Gaybo and Fianna Fail are strange bedfellows
Micheal Martin's offer to back Gay Byrne's run for the Irish presidency could be a poisoned chalice, says Sam Smyth
Fianna Fail's temptation of Gay Byrne, a pensioner without portfolio, is like the storyline from a dark gothic novel. A devilishly ruthless and discredited political machine offers a free ride to a much-loved, but indigent presidential candidate.
And on the face of it, Fianna Fail's leader is making him an offer he cannot refuse - a nomination, funding and organisational expertise.
But Micheal Martin has added the ultimate bait: Gaybo will be an Independent candidate and can even make trenchant criticisms of Fianna Fail.
At 77 years old, it will probably be the last temptation of Gay Byrne, a man of undoubted courage and conviction.
But can he credibly take Fianna Fail's votes for a nomination, its money and the unfettered use of its organisation and still be seen as truly independent?
Rival candidates will use any real or imagined connection to Fianna Fail in a guilt-by-association whispering campaign.
Byrne himself has never been linked to any political party, although members of the others have been suspicious of him because he never demonised Fianna Fail.
Anyone who has closely observed his great skill as a broadcaster couldn't but have noticed his gut instinct for the popularly held view.
However, party diehards, and even some of his RTE colleagues, have wrongly interpreted his natural populism as suspicious.
If he rejected Fianna Fail's offer, he would find it relatively easy to raise the money for a presidential campaign. Rumours of showbusiness promoters and entrepreneurs fund-raising for his campaign have been ricocheting around Dublin.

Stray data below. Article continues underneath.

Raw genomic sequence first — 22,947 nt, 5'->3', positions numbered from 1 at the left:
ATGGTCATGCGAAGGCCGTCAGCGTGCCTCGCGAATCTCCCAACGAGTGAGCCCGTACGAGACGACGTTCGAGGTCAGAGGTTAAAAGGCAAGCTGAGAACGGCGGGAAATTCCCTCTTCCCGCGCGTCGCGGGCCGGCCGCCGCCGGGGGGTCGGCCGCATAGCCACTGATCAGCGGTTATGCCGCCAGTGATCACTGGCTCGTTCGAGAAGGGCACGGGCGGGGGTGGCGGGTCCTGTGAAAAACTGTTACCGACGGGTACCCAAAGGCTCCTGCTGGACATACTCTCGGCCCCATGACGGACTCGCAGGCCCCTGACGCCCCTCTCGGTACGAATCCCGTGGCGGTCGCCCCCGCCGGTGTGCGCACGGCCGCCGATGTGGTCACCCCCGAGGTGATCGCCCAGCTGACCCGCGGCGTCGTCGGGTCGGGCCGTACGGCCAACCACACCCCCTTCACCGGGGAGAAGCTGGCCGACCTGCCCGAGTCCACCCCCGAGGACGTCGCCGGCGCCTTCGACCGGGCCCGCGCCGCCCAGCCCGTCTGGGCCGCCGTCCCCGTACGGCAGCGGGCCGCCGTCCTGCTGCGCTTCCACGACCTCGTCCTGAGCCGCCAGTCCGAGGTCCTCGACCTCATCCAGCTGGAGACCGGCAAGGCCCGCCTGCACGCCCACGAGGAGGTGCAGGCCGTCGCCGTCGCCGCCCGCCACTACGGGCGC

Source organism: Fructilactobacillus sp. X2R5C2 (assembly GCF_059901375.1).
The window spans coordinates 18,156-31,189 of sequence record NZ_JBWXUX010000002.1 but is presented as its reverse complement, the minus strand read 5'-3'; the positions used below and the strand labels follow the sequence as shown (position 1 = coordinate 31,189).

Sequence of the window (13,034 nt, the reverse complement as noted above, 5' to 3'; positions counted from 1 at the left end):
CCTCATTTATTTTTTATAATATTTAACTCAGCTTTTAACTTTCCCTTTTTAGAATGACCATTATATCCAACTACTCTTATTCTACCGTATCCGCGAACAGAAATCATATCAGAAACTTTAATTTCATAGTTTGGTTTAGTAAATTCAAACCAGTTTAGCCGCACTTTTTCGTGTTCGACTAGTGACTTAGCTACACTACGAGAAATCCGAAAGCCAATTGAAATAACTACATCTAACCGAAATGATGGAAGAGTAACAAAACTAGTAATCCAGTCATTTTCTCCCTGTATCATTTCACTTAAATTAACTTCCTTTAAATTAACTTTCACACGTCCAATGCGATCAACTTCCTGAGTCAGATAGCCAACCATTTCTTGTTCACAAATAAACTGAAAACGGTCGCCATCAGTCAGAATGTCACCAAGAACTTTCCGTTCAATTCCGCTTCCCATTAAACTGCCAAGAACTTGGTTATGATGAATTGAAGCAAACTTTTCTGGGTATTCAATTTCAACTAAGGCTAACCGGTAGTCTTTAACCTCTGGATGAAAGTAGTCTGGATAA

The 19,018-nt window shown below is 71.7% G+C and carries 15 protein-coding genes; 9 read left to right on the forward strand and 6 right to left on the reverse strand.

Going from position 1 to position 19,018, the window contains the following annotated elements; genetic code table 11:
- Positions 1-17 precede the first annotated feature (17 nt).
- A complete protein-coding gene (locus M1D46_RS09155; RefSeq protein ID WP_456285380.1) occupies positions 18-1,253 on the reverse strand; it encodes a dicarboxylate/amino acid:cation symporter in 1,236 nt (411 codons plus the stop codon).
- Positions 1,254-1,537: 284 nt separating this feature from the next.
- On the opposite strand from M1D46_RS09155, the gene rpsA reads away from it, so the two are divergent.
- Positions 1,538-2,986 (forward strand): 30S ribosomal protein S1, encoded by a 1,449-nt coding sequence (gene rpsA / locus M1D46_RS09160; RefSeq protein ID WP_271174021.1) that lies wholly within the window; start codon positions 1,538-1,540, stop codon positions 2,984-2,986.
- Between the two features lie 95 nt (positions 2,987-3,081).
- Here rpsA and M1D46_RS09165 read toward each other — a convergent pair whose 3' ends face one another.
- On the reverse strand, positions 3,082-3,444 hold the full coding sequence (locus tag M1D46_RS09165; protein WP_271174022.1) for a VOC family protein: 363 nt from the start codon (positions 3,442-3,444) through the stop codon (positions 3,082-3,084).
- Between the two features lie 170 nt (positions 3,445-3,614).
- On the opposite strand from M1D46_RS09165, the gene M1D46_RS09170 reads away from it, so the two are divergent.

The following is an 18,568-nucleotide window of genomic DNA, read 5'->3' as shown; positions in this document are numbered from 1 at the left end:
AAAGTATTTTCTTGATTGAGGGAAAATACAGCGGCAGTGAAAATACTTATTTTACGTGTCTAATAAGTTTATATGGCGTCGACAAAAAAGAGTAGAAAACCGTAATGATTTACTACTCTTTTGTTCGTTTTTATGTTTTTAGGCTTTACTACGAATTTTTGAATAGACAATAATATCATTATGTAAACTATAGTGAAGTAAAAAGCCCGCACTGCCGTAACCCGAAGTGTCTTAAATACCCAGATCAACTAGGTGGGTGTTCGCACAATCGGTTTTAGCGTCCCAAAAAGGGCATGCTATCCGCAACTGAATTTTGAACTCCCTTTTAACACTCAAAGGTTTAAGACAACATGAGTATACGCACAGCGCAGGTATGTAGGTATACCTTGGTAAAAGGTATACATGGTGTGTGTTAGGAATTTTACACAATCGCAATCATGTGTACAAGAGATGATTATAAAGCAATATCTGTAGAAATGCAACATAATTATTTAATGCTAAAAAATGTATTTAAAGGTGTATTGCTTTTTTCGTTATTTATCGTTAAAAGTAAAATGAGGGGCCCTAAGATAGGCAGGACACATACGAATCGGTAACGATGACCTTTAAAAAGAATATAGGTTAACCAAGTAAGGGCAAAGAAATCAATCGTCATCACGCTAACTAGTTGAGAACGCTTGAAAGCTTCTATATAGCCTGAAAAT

Veteran observers think he would have little difficulty raising, say, €500,000 to pay for a 10-week blitzkrieg of a campaign.
However, getting people of the required experience and calibre for his campaign team would present Byrne and his supporters with an enormous challenge.
As one veteran of presidential campaigns said, if Byrne was a candidate, he would be the one to beat. But doing it as an Independent will be by far the most difficult road to the Aras, compared with the short-cut offered by Fianna Fail.
The nomination, the money and organisational expertise required to catapult him into the Aras is available from Fianna Fail - and he doesn't even have to acknowledge the party's existence.
Granted, say his friends, if Byrne does run under their patronage he will be tainted with the toxic brand of Fianna Fail, but not if he publicly disowns the party.
The other big puzzle is: what's in it for Fianna Fail if it gives him the nomination, funding and expertise?
Even if the membership can swallow that, why would the party leader give Byrne carte blanche to blame the party for everything that has gone wrong in the Republic's recent history?
After all, wasn't the current leader of Fianna Fail a member of the three governments, led by Bertie Ahern from 1997, blamed for the south's current economic mess and, by extension, the destruction of Byrne's second pension?
Those questions are easily answered by the battle hymn of old Fianna Fail optimism: no problem.
The belief is that Byrne can beat Gay Mitchell and a defeat for Fine Gael will be seen in Fianna Fail as a victory - even if Byrne is not the party's candidate.
It was no coincidence that a succession of senior Fianna Fail TDs came out to encourage Byrne's candidacy after Micheal Martin called him last weekend.
One frontbench spokesman said he would not care if Byrne's speech accepting a nomination attacked Fianna Fail for its reckless profligacy in government. He would not be telling any lies, said the TD. It might even waken up some members of the parliamentary party to how Fianna Fail is seen by voters.
Former Fianna Fail ministers are elbowing their way through the crush of their colleagues to encourage Byrne to become a presidential candidate.
And none of them appears to care how hurtful Byrne's criticisms are for former leaders - or current members - of Fianna Fail.